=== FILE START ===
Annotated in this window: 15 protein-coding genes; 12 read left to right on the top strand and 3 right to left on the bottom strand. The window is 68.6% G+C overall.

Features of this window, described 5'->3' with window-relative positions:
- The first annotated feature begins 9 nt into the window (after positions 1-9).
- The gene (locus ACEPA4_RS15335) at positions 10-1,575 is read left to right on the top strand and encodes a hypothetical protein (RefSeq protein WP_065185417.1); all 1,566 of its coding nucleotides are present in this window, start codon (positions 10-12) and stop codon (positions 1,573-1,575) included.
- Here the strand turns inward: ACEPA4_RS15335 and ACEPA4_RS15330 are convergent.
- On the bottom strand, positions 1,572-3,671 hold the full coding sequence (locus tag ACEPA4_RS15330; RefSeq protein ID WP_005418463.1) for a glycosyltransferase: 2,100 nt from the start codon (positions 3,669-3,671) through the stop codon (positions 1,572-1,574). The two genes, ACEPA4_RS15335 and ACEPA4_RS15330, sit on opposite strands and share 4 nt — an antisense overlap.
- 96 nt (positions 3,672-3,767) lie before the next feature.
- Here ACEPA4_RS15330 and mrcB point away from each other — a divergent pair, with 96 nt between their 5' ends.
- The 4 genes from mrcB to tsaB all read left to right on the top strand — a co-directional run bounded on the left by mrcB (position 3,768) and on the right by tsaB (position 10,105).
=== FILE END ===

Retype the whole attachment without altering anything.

Annotated in this window: 15 protein-coding genes; 12 read left to right on the top strand and 3 right to left on the bottom strand. The window is 68.6% G+C overall.

Features of this window, described 5'->3' with window-relative positions:
- The first annotated feature begins 9 nt into the window (after positions 1-9).
- The gene (locus ACEPA4_RS15335) at positions 10-1,575 is read left to right on the top strand and encodes a hypothetical protein (RefSeq protein WP_065185417.1); all 1,566 of its coding nucleotides are present in this window, start codon (positions 10-12) and stop codon (positions 1,573-1,575) included.
- Here the strand turns inward: ACEPA4_RS15335 and ACEPA4_RS15330 are convergent.
- On the bottom strand, positions 1,572-3,671 hold the full coding sequence (locus tag ACEPA4_RS15330; RefSeq protein ID WP_005418463.1) for a glycosyltransferase: 2,100 nt from the start codon (positions 3,669-3,671) through the stop codon (positions 1,572-1,574). The two genes, ACEPA4_RS15335 and ACEPA4_RS15330, sit on opposite strands and share 4 nt — an antisense overlap.
- 96 nt (positions 3,672-3,767) lie before the next feature.
- Here ACEPA4_RS15330 and mrcB point away from each other — a divergent pair, with 96 nt between their 5' ends.
- The 4 genes from mrcB to tsaB all read left to right on the top strand — a co-directional run bounded on the left by mrcB (position 3,768) and on the right by tsaB (position 10,105).